When he finally stops moving, he's in a McDonalds.
It's unusual for Waldo to be in such a simple place; normally he finds himself in huge, crowded places like the circus or the end of a marathon just as the main body of runners turns the corner. To be fair, the McDonalds is in a large mall, but it's not particularly crowded. There's an empty table by the glass walls that look out over the mall and so he sits there, takes off his glasses and rubs the bridge of his nose.
Waldo looks through the glass into the hustling crowd. There's a mother trying to drag three unruly children into a clothing store, a man about to slip on a patch of wet floor, someone in a costume made out of brightly colored feathers running in a frenzy through the wide hall. Waldo frowns in confusion, but he's seen much stranger things than that in his travels.
Everyone just walks on by. No one looks into the McDonalds at Waldo, no one smiles at him or calls his name. The echoing din of footsteps and strange voices- he doesn't know the language, doesn't know what country he's in- seems far away, muffled, and the hard-backed chair on which he sits is cold through his red-and-white-striped sweater. Suddenly it's all too close and too far at the same time, and Waldo joins the line in front of the counter just to be surrounded by people, to let that hurried young woman bump into him, to step aside for that child running around the restaurant. He smiles at the youngster's enthusiasm: it's been a while since his wide smile has been anything but a mask.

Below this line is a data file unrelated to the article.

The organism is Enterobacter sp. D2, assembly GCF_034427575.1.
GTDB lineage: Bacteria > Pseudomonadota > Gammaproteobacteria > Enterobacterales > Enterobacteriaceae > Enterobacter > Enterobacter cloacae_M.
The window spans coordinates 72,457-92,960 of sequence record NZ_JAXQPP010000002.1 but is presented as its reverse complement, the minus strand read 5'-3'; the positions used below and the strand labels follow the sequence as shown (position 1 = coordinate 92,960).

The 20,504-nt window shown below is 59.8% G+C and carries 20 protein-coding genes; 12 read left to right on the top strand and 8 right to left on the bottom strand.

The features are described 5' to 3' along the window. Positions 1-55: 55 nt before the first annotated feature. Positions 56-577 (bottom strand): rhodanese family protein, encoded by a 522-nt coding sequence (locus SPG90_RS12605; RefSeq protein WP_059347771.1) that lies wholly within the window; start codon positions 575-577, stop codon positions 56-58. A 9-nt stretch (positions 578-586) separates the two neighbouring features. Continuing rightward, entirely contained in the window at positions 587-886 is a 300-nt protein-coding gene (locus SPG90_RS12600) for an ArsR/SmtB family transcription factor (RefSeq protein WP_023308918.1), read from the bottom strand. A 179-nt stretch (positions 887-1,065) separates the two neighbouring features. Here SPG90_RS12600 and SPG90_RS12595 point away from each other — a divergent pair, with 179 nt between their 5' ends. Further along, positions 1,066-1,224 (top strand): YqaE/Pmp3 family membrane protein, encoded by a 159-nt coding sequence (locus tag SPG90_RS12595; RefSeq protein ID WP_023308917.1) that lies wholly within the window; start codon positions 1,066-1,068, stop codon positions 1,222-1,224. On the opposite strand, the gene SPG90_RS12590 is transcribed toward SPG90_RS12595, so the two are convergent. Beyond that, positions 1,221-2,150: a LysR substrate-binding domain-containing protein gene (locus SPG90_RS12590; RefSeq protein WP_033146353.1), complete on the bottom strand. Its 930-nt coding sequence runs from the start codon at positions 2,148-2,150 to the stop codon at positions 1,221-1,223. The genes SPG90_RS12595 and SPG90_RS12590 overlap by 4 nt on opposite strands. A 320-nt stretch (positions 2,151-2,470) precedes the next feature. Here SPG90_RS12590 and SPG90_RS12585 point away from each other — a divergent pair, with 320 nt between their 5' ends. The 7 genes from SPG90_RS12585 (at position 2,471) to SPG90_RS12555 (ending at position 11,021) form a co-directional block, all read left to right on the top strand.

He gets to the counter at last and realizes that he can't read the menu. The worker at the register makes a face at his awkward attempt at charades and calls for a colleague, who asks Waldo, in English, what he would like to order. Feeling sheepish and no longer hungry, he asks for fries and accepts the package, shoved into his hands, as the next customer steps forward.
Waldo heads back to his table, but stops when he sees it's been taken. A couple sits there now, his age or a bit older, and the wrinkles beginning to make themselves known around the pair's eyes and mouths are all from smiles. They're discussing something that makes them happy: they're laughing, and one of them lets a drop of ketchup slip and hit the table. The other wipes it away easily, scolding the mistake with a gently teasing expression.
Waldo swallows the fry he'd eaten, but he can no longer taste it. He walks out the door of the McDonalds, dropping the fries into a trashcan as he walks by it. Within moments he is swamped in the crowds, at the center of the mess of humanity like always, surrounded but alone, conspicuous but unseen, unnoticed, unloved.
Waldo knows where he is. He's in purgatory.